Monday, 1 December 2014


Today is the start of Advent and to help me prepare to make the most of Christmas, I have decided to give up all forms of social media. Twitter and Facebook offer many benefits; Facebook keeps me in touch with close friends and family (and help me keep track of birthdays and important events) whilst Twitter has enabled me to make new friends. It has also been a good source of information in a professional and personal sense and a source of light relief. Social media has been particularly useful for keeping in touch with fellow Catholics, something which is quite important given that I have no Catholic friends who live in close proximity.

The downside of social media however is that it is very easy to waste time using it, sometimes on issues and topics which as Bruvver Eccles (@BrotherEccles) might say are "not spiritually nourishing". One must also consider if one's real world friendships are suffering as the result of maintaining virtual friendships. I often find myself trawling Twitter, waiting to be entertained, when I know that my time would be better spent elsewhere. It therefore tends to feed a general lethargy which I feel has crept into my life.

Through my phone, I am constantly linked to Twitter and Facebook and I have begun to consider that social media may be doing me more harm than good. I hope to use my time way from it in a constructive manner, reflecting on spiritual and personal matters and taking the chance to read more. During Advent, I will also decide if I want to return to social media after Christmas. In such matters, I'm very much an "all or nothing" kind of person - I think I would find it very difficult to regulate my usage of social media to what I may consider as acceptable levels.

As a precursor to Advent, I stayed for a few days at Belmont Abbey. I spent my time there in prayer and spiritual reading (with good Patrick O'Brien novels for entertainment in the evening) as I had come to feel a little stretched and jaded in recent months. The two topics I focused on while I was there were spirituality and living the single life.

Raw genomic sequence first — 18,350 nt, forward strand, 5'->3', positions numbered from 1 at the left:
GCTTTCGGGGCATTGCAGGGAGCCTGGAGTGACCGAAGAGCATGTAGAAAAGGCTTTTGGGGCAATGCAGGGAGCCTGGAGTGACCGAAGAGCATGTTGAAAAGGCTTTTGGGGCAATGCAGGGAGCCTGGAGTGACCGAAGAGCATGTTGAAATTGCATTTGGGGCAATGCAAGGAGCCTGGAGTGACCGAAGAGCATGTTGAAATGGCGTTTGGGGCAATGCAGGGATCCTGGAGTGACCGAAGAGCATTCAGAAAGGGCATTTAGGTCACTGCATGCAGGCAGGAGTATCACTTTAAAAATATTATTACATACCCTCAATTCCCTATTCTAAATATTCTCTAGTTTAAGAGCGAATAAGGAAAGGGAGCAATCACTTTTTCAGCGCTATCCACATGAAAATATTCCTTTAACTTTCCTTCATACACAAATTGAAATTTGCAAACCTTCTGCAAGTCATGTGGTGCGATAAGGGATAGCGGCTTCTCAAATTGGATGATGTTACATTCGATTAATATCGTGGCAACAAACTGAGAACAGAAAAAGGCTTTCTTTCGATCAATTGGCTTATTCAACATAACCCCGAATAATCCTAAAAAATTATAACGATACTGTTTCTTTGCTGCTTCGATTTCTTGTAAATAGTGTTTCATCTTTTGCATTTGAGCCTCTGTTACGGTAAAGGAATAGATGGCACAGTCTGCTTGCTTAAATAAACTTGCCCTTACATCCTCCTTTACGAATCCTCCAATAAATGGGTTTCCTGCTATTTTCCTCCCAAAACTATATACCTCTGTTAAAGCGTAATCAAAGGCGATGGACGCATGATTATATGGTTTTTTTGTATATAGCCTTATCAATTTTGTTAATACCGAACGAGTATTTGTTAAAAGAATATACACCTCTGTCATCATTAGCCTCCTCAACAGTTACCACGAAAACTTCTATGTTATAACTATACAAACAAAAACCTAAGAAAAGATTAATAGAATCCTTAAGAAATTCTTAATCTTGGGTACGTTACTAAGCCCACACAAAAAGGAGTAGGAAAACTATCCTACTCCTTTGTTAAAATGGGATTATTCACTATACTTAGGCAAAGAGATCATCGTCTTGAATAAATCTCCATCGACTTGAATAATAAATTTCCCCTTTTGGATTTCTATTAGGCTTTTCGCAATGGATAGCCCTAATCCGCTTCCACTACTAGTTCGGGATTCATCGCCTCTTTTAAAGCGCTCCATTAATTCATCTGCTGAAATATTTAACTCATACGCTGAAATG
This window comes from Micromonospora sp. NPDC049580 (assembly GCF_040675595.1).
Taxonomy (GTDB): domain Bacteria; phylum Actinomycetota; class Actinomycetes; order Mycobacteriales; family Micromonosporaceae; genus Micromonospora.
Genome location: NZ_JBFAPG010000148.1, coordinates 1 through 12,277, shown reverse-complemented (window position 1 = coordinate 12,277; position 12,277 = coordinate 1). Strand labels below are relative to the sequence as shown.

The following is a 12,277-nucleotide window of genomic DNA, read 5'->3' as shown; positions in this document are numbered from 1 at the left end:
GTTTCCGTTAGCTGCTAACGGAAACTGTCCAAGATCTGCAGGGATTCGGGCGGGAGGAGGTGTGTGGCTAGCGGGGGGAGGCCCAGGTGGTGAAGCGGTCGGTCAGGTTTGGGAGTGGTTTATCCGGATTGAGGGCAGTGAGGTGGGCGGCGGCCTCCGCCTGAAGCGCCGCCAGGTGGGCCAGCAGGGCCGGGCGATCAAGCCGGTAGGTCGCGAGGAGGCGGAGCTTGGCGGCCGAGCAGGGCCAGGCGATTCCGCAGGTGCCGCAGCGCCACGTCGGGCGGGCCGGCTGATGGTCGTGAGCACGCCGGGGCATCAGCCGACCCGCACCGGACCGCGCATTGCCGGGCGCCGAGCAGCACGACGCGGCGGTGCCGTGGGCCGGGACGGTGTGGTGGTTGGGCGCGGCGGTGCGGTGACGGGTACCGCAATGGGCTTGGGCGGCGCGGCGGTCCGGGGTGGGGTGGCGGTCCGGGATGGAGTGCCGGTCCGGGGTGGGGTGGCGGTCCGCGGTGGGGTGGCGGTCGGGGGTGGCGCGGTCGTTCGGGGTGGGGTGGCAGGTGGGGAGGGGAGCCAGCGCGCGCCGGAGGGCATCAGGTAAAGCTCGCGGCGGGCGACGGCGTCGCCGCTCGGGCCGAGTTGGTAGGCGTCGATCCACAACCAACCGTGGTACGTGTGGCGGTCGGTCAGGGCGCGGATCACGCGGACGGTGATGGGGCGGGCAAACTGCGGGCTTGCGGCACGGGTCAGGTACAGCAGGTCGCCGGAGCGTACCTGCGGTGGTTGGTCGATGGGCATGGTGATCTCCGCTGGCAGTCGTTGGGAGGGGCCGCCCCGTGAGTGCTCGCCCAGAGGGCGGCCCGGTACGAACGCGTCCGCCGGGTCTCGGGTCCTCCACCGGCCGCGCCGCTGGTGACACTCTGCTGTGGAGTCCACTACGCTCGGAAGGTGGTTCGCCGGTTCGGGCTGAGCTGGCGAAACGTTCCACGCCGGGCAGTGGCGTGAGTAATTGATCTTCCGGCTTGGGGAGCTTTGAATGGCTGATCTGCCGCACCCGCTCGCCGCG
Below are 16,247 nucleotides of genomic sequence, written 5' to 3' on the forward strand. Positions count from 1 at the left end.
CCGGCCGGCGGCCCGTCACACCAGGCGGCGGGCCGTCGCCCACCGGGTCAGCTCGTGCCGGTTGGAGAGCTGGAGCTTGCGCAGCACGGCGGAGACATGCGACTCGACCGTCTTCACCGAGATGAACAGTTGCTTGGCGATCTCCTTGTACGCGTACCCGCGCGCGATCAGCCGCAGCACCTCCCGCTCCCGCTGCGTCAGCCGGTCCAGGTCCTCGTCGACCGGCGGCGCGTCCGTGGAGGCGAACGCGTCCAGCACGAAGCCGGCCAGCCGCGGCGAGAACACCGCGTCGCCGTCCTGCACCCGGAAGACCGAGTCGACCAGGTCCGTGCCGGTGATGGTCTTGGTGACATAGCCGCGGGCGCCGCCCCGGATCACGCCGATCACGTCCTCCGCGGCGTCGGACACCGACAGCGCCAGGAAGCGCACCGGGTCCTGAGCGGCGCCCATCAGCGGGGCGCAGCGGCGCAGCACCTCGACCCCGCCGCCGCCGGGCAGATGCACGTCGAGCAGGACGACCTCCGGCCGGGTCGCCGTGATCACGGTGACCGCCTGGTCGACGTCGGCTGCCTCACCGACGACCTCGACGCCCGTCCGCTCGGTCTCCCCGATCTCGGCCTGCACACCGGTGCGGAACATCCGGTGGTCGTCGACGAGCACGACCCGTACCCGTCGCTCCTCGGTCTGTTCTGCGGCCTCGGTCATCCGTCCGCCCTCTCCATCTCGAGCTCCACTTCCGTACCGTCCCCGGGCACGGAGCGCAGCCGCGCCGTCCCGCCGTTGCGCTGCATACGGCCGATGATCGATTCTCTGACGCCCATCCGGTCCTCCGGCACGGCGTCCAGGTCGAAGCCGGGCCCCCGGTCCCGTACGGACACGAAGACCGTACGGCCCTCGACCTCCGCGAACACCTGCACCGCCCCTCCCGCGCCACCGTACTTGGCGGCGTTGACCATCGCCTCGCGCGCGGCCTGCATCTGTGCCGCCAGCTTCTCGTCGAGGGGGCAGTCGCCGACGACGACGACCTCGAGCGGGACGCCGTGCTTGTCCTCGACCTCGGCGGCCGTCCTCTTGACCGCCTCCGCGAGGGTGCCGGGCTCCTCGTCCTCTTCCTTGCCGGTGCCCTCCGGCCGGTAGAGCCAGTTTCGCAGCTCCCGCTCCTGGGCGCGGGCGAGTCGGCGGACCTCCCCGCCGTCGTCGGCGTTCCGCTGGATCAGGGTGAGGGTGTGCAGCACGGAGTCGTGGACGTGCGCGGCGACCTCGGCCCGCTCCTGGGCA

I have long felt frustrated with my spiritual life. I find it difficult to pray beyond reciting the basic words of prayer and like many things in my life, I don't take enough care in making adequate preparation for it. In doing so, I do not feel that I am engaging in a full relationship with God. To explore and address this issue, I took the advice of Mark Lambert (@sitsio) and read "Forming Intentional Disciples" by Sherry A. Weddell [1], a fascinating book which explores the state of Catholicism in America (with implications for Western Christendom). In doing so, Weddell also provides a template for truly engaging with a personal God, something which I have come to realise I must make a priority in my life.

The second book I read on the topic of the spiritual life at Belmont was "The Spiritual Combat" by Dom Lorenzo Scupoli [2]. Though it is widely considered to be a classics in ascetic theology, I only really connected with it on an intellectual level and I didn't feel that it afforded me any important insights into my own spiritual difficulties. I will however return to it - one can't afford not to look for wisdom in any book which was a favourite of Saint Francis de Sales.

As I am getting older, being resolved to the single life, I have found that I am beginning to contemplate the importance of friendships, especially as friends and family get engaged, married and have children. To help me explore this increasingly difficult aspect of my life, I read "Men, Women and the Mystery of Love: Practical Insights from John Paul IIs 'Love and Responsibility'" by Edward Siri [3] and "The Courage to Be Chaste" by Benedict Groeschel. I can highly recommend both books as they offer practical advice from spiritual, emotional and psychological perspectives, many of which I was unaware.

So, my two topics for this Advent are spirituality and living the single life. Please pray that I may make some progress in understanding God's plan for me in each.


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